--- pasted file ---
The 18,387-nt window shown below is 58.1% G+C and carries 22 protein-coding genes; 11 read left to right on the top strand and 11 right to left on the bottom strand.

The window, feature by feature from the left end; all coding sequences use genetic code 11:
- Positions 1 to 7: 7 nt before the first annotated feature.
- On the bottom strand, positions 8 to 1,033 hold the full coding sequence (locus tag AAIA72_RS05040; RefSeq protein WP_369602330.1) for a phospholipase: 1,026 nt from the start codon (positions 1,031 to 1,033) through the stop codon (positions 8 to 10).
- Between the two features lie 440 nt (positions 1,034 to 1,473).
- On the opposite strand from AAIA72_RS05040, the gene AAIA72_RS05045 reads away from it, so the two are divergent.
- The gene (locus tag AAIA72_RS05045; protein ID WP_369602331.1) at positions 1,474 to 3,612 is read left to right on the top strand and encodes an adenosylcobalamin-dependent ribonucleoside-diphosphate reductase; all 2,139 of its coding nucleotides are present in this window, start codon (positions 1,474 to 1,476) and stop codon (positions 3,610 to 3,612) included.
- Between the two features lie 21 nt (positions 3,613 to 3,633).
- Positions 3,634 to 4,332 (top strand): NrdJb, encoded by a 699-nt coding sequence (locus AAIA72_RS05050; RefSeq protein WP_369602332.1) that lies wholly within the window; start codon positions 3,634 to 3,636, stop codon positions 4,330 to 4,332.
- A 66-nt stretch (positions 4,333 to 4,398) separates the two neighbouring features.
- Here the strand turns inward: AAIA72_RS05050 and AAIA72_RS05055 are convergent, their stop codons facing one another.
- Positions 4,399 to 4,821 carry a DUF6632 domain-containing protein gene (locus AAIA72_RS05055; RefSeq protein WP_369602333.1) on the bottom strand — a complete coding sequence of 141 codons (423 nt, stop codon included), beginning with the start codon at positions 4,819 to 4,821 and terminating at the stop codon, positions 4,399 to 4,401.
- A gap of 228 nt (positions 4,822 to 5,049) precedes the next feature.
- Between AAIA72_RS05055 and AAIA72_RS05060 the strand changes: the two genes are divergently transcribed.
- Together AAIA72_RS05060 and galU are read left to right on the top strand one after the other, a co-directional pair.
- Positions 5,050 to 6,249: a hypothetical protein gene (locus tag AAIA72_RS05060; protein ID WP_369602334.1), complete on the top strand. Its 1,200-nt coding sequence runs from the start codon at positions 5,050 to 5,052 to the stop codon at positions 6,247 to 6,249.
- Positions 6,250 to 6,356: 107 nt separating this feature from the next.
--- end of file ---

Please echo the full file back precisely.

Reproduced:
The 18,387-nt window shown below is 58.1% G+C and carries 22 protein-coding genes; 11 read left to right on the top strand and 11 right to left on the bottom strand.

The window, feature by feature from the left end; all coding sequences use genetic code 11:
- Positions 1 to 7: 7 nt before the first annotated feature.
- On the bottom strand, positions 8 to 1,033 hold the full coding sequence (locus tag AAIA72_RS05040; RefSeq protein WP_369602330.1) for a phospholipase: 1,026 nt from the start codon (positions 1,031 to 1,033) through the stop codon (positions 8 to 10).
- Between the two features lie 440 nt (positions 1,034 to 1,473).
- On the opposite strand from AAIA72_RS05040, the gene AAIA72_RS05045 reads away from it, so the two are divergent.
- The gene (locus tag AAIA72_RS05045; protein ID WP_369602331.1) at positions 1,474 to 3,612 is read left to right on the top strand and encodes an adenosylcobalamin-dependent ribonucleoside-diphosphate reductase; all 2,139 of its coding nucleotides are present in this window, start codon (positions 1,474 to 1,476) and stop codon (positions 3,610 to 3,612) included.
- Between the two features lie 21 nt (positions 3,613 to 3,633).
- Positions 3,634 to 4,332 (top strand): NrdJb, encoded by a 699-nt coding sequence (locus AAIA72_RS05050; RefSeq protein WP_369602332.1) that lies wholly within the window; start codon positions 3,634 to 3,636, stop codon positions 4,330 to 4,332.
- A 66-nt stretch (positions 4,333 to 4,398) separates the two neighbouring features.
- Here the strand turns inward: AAIA72_RS05050 and AAIA72_RS05055 are convergent, their stop codons facing one another.
- Positions 4,399 to 4,821 carry a DUF6632 domain-containing protein gene (locus AAIA72_RS05055; RefSeq protein WP_369602333.1) on the bottom strand — a complete coding sequence of 141 codons (423 nt, stop codon included), beginning with the start codon at positions 4,819 to 4,821 and terminating at the stop codon, positions 4,399 to 4,401.
- A gap of 228 nt (positions 4,822 to 5,049) precedes the next feature.
- Between AAIA72_RS05055 and AAIA72_RS05060 the strand changes: the two genes are divergently transcribed.
- Together AAIA72_RS05060 and galU are read left to right on the top strand one after the other, a co-directional pair.
- Positions 5,050 to 6,249: a hypothetical protein gene (locus tag AAIA72_RS05060; protein ID WP_369602334.1), complete on the top strand. Its 1,200-nt coding sequence runs from the start codon at positions 5,050 to 5,052 to the stop codon at positions 6,247 to 6,249.
- Positions 6,250 to 6,356: 107 nt separating this feature from the next.